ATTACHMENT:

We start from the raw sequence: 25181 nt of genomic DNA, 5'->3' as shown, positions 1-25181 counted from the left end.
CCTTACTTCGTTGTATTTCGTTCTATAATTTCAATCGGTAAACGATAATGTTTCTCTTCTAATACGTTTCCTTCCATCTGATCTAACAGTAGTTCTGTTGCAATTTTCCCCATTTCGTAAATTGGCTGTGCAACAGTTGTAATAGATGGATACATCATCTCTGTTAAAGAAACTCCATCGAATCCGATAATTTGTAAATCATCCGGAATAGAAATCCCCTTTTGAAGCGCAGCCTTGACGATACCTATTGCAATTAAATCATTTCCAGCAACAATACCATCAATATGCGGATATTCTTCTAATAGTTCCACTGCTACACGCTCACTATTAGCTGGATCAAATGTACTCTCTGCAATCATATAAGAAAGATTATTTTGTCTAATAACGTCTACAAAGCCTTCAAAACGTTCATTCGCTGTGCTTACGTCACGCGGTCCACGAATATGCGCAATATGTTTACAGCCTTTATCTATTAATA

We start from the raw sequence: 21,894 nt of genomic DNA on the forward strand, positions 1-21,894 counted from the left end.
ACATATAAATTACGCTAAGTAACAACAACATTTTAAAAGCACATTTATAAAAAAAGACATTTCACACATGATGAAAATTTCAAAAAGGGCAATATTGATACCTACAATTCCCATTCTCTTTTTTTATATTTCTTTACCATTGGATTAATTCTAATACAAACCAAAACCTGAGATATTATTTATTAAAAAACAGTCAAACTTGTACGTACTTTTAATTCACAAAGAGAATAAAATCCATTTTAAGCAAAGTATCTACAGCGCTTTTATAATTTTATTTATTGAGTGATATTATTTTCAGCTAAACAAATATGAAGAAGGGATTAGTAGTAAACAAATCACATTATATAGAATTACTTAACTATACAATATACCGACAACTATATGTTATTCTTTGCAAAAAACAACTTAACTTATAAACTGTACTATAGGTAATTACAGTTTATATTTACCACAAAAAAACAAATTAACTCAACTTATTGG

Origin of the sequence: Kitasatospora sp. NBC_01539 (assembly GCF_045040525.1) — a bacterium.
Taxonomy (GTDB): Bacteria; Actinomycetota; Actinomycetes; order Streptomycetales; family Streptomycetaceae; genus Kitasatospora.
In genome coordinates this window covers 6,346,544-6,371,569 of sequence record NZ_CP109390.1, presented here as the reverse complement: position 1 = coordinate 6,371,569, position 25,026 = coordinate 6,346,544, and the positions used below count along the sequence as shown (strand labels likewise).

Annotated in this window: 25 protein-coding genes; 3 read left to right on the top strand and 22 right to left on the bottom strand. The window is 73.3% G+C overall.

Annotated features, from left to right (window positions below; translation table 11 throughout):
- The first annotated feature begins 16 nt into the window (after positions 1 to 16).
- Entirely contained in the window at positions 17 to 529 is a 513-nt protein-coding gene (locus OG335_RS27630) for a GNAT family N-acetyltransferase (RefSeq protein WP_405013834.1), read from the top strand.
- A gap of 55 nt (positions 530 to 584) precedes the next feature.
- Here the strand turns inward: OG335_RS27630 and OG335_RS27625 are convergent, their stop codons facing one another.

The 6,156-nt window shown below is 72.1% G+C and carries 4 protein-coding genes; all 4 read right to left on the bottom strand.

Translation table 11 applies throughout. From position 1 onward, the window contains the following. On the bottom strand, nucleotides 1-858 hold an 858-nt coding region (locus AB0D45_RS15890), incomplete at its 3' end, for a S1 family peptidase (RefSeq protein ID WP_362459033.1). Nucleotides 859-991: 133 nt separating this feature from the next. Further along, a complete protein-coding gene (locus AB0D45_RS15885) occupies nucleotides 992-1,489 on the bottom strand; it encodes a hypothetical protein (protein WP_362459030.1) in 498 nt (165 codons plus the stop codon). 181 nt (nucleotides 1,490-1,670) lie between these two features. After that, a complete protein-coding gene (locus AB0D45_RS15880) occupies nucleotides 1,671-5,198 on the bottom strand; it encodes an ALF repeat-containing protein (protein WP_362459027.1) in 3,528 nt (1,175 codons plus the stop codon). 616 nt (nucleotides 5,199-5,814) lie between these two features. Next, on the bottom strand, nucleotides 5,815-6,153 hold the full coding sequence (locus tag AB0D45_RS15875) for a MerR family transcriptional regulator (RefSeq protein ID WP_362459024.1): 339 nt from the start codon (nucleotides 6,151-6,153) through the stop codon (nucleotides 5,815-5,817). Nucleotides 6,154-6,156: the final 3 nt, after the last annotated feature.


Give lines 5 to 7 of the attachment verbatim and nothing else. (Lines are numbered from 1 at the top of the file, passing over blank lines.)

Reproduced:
Origin of the sequence: Kitasatospora sp. NBC_01539 (assembly GCF_045040525.1) — a bacterium.
Taxonomy (GTDB): Bacteria; Actinomycetota; Actinomycetes; order Streptomycetales; family Streptomycetaceae; genus Kitasatospora.
In genome coordinates this window covers 6,346,544-6,371,569 of sequence record NZ_CP109390.1, presented here as the reverse complement: position 1 = coordinate 6,371,569, position 25,026 = coordinate 6,346,544, and the positions used below count along the sequence as shown (strand labels likewise).